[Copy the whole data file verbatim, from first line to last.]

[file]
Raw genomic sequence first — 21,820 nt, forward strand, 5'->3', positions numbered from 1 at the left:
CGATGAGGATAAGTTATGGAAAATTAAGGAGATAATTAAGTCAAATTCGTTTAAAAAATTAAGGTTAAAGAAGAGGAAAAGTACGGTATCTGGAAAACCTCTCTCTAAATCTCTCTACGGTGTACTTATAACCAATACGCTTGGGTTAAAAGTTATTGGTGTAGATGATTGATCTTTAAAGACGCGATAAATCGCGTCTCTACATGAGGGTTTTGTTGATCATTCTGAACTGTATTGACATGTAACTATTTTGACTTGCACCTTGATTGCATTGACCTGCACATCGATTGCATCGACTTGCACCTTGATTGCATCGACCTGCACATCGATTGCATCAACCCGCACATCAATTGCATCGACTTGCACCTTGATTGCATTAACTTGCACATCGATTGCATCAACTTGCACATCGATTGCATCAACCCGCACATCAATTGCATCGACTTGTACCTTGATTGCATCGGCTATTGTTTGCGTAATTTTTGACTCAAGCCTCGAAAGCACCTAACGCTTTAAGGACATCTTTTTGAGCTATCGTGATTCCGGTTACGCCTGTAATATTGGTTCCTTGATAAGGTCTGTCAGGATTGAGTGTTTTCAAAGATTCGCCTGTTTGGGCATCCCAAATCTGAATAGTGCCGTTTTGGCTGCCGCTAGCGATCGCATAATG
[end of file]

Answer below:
Raw genomic sequence first — 21,820 nt, forward strand, 5'->3', positions numbered from 1 at the left:
CGATGAGGATAAGTTATGGAAAATTAAGGAGATAATTAAGTCAAATTCGTTTAAAAAATTAAGGTTAAAGAAGAGGAAAAGTACGGTATCTGGAAAACCTCTCTCTAAATCTCTCTACGGTGTACTTATAACCAATACGCTTGGGTTAAAAGTTATTGGTGTAGATGATTGATCTTTAAAGACGCGATAAATCGCGTCTCTACATGAGGGTTTTGTTGATCATTCTGAACTGTATTGACATGTAACTATTTTGACTTGCACCTTGATTGCATTGACCTGCACATCGATTGCATCGACTTGCACCTTGATTGCATCGACCTGCACATCGATTGCATCAACCCGCACATCAATTGCATCGACTTGCACCTTGATTGCATTAACTTGCACATCGATTGCATCAACTTGCACATCGATTGCATCAACCCGCACATCAATTGCATCGACTTGTACCTTGATTGCATCGGCTATTGTTTGCGTAATTTTTGACTCAAGCCTCGAAAGCACCTAACGCTTTAAGGACATCTTTTTGAGCTATCGTGATTCCGGTTACGCCTGTAATATTGGTTCCTTGATAAGGTCTGTCAGGATTGAGTGTTTTCAAAGATTCGCCTGTTTGGGCATCCCAAATCTGAATAGTGCCGTTTTGGCTGCCGCTAGCGATCGCATAATG